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Lukota Woman offers a look through Mary Crow Dog’s eyes into the world of being an American Indian in the 50’s through the 70‘s. It gives a very personal account of her experiences as well as others she witnessed and encountered, From birth Mary Crow Dog was surrounded by Indian powerlessness at the hands of the US government Family structure of the Indians MCD, traditionally was one following the tiyospaye, where the community all took care of each other and helped raise each other’s kids and grandchildren This was challenged and broken apart by the government to further progress’ and ‘civilization’ and forced the Sioux into the ‘nuclear family.
Once of age, MCD was taken off to boarding school, just like her mother and grandmother. MCD likens her feelings of this place like being Jewish in a concentration camp MCD was in a system of corporal punishment where missionaries sought to beat the Indian out of the children and indoctrinate them with the word of christ and the white man’s way of being.
She met this violence with violence. Her schooling ended after punching in the nose of her teacherr It was here that she saw and experienced and understood for the first time the horrendous atrocities, racism and injustices being placed upon the Indians. This would be the first contrast to bring about the inner fire she had to fight for her rights and others experiencing such cruelty. After school, MCD started “roving” where she witnessed and was a player in the violence and racism inflicted upon Indians from outside the boarding school walls, from society at larger Her run in with the court system after being caught for stealing as well as her sisters pushed MCD away from that way of life, and she came to think “there were better, more mature ways to fight for my rights” MCD was deeply influenced by her first encounter with Crow Dog and some members of AIM at a powwow who opened the door for her to understand her past – the history and ways of Indians and the traditional way of being.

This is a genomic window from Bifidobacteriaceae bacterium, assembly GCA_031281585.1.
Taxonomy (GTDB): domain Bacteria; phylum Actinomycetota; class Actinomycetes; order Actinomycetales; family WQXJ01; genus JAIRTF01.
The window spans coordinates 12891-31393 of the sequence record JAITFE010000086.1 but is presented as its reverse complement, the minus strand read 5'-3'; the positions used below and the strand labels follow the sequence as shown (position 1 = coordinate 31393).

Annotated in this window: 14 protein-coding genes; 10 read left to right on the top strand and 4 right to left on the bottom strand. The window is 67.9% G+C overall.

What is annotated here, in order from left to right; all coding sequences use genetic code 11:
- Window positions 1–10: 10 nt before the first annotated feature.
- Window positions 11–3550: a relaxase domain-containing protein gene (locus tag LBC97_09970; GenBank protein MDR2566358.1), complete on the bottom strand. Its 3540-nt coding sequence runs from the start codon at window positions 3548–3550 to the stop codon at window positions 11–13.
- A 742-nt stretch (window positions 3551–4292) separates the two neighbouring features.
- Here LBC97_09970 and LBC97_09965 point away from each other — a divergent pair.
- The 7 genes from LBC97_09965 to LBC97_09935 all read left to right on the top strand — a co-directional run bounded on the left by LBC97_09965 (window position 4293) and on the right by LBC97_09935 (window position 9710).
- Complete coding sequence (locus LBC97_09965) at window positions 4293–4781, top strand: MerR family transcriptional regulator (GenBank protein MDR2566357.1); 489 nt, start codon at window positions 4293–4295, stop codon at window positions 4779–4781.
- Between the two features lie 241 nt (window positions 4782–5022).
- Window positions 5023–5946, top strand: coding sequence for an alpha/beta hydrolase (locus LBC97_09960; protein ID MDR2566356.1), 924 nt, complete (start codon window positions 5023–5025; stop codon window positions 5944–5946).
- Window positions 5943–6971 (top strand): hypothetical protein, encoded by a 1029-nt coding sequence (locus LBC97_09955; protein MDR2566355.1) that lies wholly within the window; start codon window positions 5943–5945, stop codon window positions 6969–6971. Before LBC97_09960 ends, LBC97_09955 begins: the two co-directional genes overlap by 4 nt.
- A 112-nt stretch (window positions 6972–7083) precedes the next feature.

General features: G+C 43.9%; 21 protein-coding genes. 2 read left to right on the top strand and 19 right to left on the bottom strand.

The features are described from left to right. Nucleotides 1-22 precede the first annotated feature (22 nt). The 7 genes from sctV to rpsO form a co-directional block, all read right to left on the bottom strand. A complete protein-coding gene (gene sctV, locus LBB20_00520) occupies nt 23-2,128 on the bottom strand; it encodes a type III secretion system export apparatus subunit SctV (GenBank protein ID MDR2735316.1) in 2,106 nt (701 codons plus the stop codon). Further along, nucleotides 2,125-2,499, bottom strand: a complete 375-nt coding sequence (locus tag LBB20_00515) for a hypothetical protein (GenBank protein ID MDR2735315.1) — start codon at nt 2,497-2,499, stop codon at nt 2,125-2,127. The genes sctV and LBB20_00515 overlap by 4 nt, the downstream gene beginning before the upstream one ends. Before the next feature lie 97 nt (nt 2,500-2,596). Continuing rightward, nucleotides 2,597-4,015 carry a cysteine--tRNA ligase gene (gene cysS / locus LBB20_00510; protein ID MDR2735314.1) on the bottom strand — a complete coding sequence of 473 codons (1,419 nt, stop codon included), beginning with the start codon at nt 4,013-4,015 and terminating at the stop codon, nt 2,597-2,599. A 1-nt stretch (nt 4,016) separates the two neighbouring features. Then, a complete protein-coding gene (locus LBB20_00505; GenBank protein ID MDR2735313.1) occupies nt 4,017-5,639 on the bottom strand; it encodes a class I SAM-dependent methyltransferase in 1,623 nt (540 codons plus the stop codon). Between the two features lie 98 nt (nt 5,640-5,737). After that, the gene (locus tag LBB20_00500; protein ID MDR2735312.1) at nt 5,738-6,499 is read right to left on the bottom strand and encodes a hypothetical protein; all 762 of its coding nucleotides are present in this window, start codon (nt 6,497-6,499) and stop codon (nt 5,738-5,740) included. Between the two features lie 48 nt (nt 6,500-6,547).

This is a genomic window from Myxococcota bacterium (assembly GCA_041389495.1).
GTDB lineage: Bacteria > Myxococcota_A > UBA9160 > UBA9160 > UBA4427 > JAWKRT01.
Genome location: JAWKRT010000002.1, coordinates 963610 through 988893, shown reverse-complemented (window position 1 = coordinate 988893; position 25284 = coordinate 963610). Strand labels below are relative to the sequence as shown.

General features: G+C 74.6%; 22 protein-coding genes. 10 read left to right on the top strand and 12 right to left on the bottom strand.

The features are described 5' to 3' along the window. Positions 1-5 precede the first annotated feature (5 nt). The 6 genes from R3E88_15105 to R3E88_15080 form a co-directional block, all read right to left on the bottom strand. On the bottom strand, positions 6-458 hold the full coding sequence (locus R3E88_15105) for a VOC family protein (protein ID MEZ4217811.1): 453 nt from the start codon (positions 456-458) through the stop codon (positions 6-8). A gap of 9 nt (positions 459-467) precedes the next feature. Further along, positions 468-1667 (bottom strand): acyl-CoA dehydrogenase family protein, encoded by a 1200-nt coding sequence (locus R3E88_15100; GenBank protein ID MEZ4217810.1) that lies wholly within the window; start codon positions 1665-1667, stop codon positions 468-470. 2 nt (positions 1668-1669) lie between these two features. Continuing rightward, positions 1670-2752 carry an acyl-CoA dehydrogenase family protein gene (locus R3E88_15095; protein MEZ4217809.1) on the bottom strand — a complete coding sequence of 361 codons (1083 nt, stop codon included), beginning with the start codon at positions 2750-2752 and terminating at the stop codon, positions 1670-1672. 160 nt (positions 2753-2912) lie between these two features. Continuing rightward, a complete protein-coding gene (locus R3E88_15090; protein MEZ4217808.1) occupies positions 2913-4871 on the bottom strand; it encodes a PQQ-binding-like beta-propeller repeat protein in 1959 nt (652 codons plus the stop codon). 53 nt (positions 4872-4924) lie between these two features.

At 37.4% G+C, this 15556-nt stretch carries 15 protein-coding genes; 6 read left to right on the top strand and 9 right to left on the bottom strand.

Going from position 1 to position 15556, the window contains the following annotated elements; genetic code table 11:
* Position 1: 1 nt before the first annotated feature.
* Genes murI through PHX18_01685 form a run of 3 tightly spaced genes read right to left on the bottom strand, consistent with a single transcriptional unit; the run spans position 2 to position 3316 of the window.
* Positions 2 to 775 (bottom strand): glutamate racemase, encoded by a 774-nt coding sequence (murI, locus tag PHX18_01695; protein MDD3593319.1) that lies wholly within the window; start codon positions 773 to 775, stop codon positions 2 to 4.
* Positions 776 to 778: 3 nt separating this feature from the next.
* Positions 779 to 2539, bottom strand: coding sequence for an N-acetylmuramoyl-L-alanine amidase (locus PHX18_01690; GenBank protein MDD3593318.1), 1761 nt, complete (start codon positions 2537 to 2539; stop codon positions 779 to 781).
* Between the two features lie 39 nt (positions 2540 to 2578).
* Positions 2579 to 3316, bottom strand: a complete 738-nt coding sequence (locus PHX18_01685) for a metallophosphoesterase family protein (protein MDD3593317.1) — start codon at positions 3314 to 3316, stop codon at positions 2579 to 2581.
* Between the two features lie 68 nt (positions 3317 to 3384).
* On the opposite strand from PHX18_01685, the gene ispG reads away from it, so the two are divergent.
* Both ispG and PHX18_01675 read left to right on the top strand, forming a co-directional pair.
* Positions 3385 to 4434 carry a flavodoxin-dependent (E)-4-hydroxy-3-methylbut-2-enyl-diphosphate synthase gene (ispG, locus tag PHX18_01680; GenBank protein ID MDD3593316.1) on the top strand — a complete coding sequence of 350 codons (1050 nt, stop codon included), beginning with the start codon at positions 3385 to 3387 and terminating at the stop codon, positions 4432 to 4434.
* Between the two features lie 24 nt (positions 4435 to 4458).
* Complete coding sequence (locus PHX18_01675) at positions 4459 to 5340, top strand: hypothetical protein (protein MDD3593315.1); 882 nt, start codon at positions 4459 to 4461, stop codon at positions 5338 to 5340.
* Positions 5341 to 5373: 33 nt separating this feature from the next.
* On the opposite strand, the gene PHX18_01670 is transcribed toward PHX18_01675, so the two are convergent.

At her boarding school a Yippie Hlippie came to the school and spoke of the Black and Indian activism happening and told the girls to “tell it like it is. Let it all hang out.” and followed with the newspaper The Red Panther MCD’s experiences are not totally representative of other American Indians of the time. Her descriptions of the reservations are experienced by others, as one says: “what is there back hometal see no jobs, nothing to do, everyone just drinks” Ignatia Broker writes about how she assimilated into American life and her two Ojibway children who “do not know what the reservation means or the Bureau of Indian affairs, or the tangled treaties and federal…lndian laws which have spun their webs for a full century around the Native People, the First People of this land One man‘s experience in the 70‘s took up work in the city through a BIA training program and retained his job, supporting himself, Others describe having success through being relocated and adapting to the city as well while another camp had horrible experiences moving to the city. MCD’s experience is unique yet parallels many other American Indian’s experiences To say if her experience is representative of others seems far too broad of a comparison.
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